I work with a nurse who has been trying for years to get pregnant without success. She was not keen on infertility treatments and we discussed trying acupuncture. I referred her to a well-established acupuncturist in our area and within two months she was pregnant! Now she is 14 weeks along and I couldn't be happier for her.
Benefits of acupuncture have long been documented, including relief of various types of pain, infertility, and chemo/radiotherapy-induced nausea. The practice of acupuncture was first referenced in The Yellow Emperor's Classic of Internal Medicine in 305 B.C. (Ehling, 2001). In 762 A.D., the Ling Shu Vital Axis was composed, documenting utilization of approximately 365 acupuncture points along various meridian fields of the body. (Kaptchuk, 2000).
Meridians are channels that carry Qi and blood throughout the body. The Chinese describe Qi as a life force or vital energy that allows the body to function properly. Qi functions to warm, protect against pathogens, and direct all movement of bodily fluid.7 "The goal of all treatment methods in Chinese medicine is to rebalance those aspects of the body's Yin & Yang whose harmonious proportion and movement have become disordered." (Kaptchuk, 2000).
Acupuncture remains controversial in Western culture, however, due to the lack of randomized controlled trials (RCT) proving its validity.
Creating case studies that use proper scientific controls is difficult because of the invasive nature of acupuncture. A clinical study involves a placebo (sham product) compared to the targeted treatment. It is very hard to devise a sham acupuncture control that one can compare to proper acupuncture.6
Nevertheless, a scientific framework has been slowly developing since the 1970s regarding the physiologic mechanism of acupuncture. Researchers have worked to move beyond meridian theory to discover what physiologic processes are occurring to produce the documented changes in patient symptoms. Through the study of electromagnetism, researchers have found lowered electrical resistance and higher conductivity on the skin at designated acupuncture points. (Hurtak, 2002).
Some studies have also shown acupuncture releases enkephalins, dynorphins, and beta-endorphins from the spine (gate theory) and mid-brain. Still, others note that biopsy of acupuncture points reveals a neurovascular complex rich in lymphatic drainage and cutaneous nerves. (Soliman, 2002). Infrared thermography has also revealed that acupuncture channels tend to have different temperature gradients than surrounding areas.7
The World Health Organization provides a nice summary of studies done thus far proving or disproving acupuncture effectiveness.
Another obstacle to acupuncture is cost. As with most complementary and alternative medicine (CAM), acupuncture is often an out-of-pocket expense. Now with the Affordable Care Act, it will be interesting to see if access to such therapies is broadened or further hindered. Currently, acupuncture is not covered under Medicare, which many of our oncology patients use exclusively. The average cost for services ranges from $75 to $170 for a new client, $50 to $110 for an established client. (Cai, 2006).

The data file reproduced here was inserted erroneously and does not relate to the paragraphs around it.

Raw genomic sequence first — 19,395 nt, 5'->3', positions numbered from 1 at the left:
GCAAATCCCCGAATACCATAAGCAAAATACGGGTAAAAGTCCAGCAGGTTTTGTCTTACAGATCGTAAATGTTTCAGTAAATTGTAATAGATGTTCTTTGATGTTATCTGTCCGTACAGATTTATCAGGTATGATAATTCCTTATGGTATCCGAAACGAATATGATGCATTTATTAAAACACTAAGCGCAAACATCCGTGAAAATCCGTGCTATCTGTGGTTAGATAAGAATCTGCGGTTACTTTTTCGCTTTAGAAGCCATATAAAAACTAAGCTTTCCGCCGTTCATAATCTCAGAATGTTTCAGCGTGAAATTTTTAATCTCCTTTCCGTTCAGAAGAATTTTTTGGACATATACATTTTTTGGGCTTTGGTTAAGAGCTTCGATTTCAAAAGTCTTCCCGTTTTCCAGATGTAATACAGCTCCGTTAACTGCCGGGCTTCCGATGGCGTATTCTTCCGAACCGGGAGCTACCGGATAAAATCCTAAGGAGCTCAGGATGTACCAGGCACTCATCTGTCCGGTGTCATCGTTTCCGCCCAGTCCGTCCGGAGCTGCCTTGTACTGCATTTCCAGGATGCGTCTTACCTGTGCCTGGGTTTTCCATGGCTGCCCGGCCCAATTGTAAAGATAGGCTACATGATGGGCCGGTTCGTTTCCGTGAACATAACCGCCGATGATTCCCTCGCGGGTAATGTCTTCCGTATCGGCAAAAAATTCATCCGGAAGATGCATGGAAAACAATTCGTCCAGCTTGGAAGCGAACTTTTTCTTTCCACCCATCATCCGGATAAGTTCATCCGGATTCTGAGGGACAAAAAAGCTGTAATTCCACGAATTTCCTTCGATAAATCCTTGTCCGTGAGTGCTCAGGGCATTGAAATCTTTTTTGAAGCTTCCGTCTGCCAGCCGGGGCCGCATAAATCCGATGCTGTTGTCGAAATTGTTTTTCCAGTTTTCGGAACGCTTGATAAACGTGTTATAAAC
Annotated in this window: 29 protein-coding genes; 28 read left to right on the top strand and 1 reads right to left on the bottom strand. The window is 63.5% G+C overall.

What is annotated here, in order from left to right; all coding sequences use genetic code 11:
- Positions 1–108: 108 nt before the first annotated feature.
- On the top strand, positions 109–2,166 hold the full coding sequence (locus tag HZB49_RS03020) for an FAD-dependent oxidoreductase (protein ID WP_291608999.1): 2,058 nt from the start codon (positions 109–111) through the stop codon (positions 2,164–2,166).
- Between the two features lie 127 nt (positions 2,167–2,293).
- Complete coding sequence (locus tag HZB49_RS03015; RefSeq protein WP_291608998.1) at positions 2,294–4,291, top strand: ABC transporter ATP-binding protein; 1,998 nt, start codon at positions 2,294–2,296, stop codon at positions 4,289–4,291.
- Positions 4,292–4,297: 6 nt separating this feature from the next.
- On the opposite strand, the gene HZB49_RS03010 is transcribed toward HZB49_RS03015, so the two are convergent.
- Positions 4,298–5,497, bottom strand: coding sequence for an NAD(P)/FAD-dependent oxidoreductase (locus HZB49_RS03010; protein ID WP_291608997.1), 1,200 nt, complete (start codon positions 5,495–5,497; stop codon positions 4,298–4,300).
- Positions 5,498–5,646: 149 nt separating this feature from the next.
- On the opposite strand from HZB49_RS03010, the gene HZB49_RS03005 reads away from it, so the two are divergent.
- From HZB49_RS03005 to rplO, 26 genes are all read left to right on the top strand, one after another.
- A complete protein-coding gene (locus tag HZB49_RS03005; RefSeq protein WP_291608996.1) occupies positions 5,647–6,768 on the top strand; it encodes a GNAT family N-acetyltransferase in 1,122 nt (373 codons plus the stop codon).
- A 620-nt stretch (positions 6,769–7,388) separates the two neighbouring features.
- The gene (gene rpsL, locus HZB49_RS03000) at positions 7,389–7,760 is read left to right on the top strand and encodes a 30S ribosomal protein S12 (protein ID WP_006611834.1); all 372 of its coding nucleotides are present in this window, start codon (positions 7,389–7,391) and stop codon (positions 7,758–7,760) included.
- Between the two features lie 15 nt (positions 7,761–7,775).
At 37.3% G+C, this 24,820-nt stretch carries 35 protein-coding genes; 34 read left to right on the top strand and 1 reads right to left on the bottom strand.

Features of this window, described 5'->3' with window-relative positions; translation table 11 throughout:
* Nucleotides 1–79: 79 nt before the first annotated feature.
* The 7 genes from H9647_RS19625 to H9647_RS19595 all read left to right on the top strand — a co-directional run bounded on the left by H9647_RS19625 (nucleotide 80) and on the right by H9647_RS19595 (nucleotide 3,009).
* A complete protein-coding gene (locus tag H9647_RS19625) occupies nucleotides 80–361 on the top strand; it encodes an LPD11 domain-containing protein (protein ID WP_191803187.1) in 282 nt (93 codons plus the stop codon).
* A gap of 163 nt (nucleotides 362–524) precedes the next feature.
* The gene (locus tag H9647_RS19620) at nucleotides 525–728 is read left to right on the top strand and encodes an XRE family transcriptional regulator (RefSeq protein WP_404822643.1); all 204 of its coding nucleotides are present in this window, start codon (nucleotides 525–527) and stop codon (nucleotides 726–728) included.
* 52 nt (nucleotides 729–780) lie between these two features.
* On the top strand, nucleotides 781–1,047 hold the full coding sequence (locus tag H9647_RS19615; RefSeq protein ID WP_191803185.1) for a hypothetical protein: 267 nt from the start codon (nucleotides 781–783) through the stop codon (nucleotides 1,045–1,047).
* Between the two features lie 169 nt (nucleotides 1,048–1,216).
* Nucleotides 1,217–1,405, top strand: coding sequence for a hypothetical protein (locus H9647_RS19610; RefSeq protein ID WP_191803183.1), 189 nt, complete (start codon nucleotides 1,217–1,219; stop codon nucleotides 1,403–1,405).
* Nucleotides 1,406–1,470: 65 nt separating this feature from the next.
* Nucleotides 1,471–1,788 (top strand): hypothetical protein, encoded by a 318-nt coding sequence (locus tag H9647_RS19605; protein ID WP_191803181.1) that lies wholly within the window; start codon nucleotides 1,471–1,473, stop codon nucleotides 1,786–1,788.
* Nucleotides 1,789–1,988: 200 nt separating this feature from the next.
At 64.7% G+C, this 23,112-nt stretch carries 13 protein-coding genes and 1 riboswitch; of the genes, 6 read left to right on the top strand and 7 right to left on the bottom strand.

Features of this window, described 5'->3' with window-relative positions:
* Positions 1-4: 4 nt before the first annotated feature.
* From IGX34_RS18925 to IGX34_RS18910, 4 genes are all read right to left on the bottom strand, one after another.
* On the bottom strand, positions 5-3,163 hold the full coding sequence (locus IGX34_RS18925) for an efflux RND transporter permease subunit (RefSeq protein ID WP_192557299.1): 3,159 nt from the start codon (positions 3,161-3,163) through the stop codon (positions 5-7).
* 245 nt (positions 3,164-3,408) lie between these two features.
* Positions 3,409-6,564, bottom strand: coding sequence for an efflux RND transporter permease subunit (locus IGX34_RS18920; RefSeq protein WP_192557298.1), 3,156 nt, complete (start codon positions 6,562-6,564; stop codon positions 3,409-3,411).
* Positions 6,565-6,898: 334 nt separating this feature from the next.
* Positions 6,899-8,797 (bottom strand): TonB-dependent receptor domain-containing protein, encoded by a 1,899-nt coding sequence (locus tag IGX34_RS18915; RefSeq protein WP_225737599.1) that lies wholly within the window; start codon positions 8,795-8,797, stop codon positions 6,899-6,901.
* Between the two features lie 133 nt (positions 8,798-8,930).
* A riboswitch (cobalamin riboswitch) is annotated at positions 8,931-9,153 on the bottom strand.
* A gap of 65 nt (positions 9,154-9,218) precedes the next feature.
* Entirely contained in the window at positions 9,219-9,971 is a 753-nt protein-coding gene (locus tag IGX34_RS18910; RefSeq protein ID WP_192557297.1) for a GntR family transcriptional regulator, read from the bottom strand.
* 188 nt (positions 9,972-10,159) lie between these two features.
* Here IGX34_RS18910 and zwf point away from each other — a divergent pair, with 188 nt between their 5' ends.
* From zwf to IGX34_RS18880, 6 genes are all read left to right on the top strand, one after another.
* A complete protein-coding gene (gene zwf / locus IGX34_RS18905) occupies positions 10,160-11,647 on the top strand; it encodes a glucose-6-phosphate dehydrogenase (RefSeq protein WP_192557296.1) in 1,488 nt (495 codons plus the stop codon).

In terms of safety, acupuncture has proven to be safe when compared to other medical interventions. Some potential adverse events include pain at the puncture site, itching, dizziness, and (rarely) aggravation of the original complaint.
For hematology/oncology patients, acupuncture is contraindicated for those with bleeding disorders, a low platelet count, neutropenia, or on blood thinners. I realize this describes half of our patients, but I still believe there is benefit to be had with acupuncture in our patient population.
So what is your experience with acupuncture, either professionally or personally? In our traditional Midwest practice, this is not something about which we often speak. However, larger centers like MD Anderson have a well-established Integrative Medicine Center where acupuncture can be easily incorporated into the cancer care plan.
What steps can we take as oncology professionals to make this a more mainstream rather than a rare intervention for our patients?
- Cai, F. (2006). Interview with Katherine Mitchell. Traditional Chinese Medicine
Acupuncture. Conducted June 30, 2006.
- Ehling, D. (2001). Oriental Medicine: an introduction. Alternative Therapies in Health Medicine, 7(4), 71-82.
- Hurtak, J.J. (2002). An overview of acupuncture medicine. The Journal of Alternative and Complementary Medicine, 8(5), 535-38.
- Kaptchuk, T.J. (2002). Acupuncture: theory, efficacy, and practice. Annals of Internal Medicine, 136(5), 374-83.
- Kaptchuk, T.J. (2000). The Web that has no Weaver: Understanding Chinese Medicine, 2nd ed. Lincolnwood, IL: Contemporary Books (McGraw-Hill).
- Medical News Today (2013). What Is Acupuncture? What Are The Benefits Of Acupuncture? Retrieved February 8, 2013 from the World Wide Web: http://www.medicalnewstoday.com/articles/156488.php
- Oriental Health Solutions (2006). Oriental medicine and acupuncture. Online
Presentation. Retrieved February 8, 2013 from the World Wide Web:
- Soliman, N. (2002). Medical acupuncture in the twenty-first century. Maryland
Medicine, 3(1), 19-22.